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AlanU

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624
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Enfield, North London
I agree Pee Dee, it was obvious that she was the one.
It also seemed 'staged' that they couldn't just give her the role, so we had to see some of those who 'failed'.

Surely the purpose though is to build a sense of 'community' in this place, not to find the best/experienced singers.

I'll watch how this project unfolds.
Anything that gets people into music has to be good, and if you can build a feeling of togetherness, that's even better.
 

Josh Johnson

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Rochester, Kent
Maybe Branford picked something up from Art Blakey when he was with him. I can remember having a lesson from another ex-Blakey man, Jean Toussaint. He took me into a music room (he had no sax), sat at the piano, started playing a blues (didn't tell me the key), looked over his shoulder and said, "show me what you got".

These guys are serious, no nonsense teachers.

I must admit that the experience was absolutely terrifyng, but it was a really quick way for him to assess where I was at. He was a fantastic teacher, and a guy steeped in jazz history, although not for the faint hearted!
 

Pee Dee

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Dorset
To follow Pee Dees perceptive quote, Kahlil Gibran's The Prophet has this to say on teaching:
"No one can reveal to you ought but that which already lies half asleep in the dawning of your knowledge. If the teacher is indeed wise he does not bid you enter the house of his wisdom but rather leads you to the threshold of your own mind. .. The musician may sing to you of the rhythm which is in all space but he cannot give you the ear that arrests the rhythm nor the voice that echoes it. "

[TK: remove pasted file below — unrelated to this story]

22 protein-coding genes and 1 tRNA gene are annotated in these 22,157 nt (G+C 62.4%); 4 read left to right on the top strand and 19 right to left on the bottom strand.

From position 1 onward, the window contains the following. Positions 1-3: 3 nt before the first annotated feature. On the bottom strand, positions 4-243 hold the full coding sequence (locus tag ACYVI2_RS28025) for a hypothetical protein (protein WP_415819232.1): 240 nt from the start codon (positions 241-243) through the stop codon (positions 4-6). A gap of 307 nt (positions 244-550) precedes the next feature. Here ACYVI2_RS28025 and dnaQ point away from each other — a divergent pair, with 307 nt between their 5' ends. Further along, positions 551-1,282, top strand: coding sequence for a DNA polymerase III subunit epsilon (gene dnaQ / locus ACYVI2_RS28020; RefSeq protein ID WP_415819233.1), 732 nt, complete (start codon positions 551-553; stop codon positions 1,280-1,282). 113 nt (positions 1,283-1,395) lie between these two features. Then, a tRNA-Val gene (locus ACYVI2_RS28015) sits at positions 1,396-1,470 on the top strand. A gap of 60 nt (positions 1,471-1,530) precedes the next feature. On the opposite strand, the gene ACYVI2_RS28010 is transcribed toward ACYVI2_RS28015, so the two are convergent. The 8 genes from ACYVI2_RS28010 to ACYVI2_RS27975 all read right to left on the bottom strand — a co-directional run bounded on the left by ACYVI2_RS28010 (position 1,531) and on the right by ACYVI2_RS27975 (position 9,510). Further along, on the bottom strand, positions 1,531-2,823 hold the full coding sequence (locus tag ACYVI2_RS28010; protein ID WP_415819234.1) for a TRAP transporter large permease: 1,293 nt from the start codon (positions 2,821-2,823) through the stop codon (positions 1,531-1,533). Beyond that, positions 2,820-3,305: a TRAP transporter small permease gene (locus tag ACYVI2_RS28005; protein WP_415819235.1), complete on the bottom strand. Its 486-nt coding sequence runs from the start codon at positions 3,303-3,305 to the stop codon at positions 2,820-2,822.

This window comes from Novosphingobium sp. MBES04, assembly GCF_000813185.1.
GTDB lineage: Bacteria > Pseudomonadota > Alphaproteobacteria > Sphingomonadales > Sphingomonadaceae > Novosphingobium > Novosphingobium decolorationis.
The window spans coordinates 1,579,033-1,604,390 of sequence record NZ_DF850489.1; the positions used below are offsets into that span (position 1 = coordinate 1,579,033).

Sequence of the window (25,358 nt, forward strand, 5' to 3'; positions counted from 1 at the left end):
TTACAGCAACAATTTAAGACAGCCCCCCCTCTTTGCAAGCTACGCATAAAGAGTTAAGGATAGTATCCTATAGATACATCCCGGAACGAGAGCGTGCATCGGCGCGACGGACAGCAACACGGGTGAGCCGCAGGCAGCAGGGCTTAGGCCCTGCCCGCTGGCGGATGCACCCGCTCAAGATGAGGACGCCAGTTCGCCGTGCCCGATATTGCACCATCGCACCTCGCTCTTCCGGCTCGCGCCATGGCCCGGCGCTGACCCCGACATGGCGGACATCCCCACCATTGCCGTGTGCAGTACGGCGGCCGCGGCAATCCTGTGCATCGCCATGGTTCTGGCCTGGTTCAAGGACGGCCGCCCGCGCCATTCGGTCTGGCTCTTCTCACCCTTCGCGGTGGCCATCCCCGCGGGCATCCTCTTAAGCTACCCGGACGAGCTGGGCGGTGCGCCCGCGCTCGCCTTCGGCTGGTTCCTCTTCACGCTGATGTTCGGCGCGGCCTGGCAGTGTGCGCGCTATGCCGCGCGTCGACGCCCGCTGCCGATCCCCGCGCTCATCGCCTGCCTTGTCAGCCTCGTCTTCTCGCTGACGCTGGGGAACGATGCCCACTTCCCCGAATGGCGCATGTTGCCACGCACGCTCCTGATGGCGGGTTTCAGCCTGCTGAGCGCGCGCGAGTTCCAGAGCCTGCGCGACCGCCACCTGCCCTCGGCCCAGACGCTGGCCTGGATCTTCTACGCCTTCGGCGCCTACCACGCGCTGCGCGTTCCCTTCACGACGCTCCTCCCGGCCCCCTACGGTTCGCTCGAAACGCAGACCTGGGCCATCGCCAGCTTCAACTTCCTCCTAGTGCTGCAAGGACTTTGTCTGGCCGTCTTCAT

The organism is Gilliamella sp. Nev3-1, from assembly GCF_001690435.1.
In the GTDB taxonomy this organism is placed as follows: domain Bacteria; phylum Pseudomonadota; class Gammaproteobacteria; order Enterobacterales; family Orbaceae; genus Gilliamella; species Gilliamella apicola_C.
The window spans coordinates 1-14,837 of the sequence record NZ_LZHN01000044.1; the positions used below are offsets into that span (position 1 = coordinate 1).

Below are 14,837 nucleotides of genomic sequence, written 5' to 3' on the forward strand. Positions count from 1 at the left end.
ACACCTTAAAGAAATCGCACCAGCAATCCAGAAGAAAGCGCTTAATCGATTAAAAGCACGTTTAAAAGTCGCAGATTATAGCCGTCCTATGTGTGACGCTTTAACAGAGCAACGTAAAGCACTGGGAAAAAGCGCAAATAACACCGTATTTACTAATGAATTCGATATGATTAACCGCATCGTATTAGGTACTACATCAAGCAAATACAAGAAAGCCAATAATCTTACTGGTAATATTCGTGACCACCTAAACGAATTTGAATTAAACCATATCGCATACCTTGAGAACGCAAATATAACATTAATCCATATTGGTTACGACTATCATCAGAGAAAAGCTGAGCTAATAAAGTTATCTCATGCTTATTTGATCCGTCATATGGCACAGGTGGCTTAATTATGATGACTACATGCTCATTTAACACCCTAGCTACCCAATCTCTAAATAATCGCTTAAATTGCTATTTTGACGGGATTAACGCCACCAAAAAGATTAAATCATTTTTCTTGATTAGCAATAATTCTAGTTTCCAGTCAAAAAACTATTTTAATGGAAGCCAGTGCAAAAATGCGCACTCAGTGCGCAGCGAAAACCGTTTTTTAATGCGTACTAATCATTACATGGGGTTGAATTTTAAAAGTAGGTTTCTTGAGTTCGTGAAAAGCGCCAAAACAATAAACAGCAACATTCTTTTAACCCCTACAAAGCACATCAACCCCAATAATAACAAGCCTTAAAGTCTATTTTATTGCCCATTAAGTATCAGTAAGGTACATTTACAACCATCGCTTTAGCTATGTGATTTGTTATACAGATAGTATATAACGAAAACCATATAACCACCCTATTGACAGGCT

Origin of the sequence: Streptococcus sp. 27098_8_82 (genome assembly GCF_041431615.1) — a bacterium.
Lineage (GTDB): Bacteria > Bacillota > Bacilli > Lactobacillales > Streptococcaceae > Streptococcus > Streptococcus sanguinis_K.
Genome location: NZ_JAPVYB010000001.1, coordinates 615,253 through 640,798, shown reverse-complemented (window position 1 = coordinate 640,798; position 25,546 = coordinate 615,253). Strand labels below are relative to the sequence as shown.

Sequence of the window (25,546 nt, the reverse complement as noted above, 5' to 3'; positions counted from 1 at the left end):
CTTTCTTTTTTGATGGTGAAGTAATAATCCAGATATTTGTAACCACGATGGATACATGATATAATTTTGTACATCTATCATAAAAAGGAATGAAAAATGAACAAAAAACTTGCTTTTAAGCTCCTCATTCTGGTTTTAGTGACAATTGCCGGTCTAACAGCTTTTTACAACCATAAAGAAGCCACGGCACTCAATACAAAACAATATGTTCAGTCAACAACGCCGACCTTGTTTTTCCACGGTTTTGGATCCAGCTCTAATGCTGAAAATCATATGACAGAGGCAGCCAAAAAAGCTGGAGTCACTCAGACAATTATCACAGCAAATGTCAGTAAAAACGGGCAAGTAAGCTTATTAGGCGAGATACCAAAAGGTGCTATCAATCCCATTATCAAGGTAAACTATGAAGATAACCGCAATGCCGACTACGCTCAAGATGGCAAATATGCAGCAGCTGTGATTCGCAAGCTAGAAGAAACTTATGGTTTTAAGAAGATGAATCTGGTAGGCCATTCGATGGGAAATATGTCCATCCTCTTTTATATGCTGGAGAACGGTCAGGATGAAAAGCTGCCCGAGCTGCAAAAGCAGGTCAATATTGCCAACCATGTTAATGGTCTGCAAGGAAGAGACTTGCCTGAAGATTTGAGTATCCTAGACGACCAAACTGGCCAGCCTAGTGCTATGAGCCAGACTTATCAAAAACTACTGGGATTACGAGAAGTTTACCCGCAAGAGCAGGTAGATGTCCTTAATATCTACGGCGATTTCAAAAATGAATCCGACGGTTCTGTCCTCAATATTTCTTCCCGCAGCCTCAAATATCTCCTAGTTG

Gosh, there was some dust on that one on the bookshelf!
Colin
Hey! Great quote! Inspired me to dust off my copy and have another read:)
 

Pee Dee

Member
Messages
425
Location
Dorset
I agree Pee Dee, it was obvious that she was the one.
It also seemed 'staged' that they couldn't just give her the role, so we had to see some of those who 'failed'.

Surely the purpose though is to build a sense of 'community' in this place, not to find the best/experienced singers.

I'll watch how this project unfolds.
Anything that gets people into music has to be good, and if you can build a feeling of togetherness, that's even better.
Yep, was staged, but makes good tv I suppose, and that's the producers first priority.
Oh for a music teacher like Gareth. He tells it how it is, but nicely tactfully.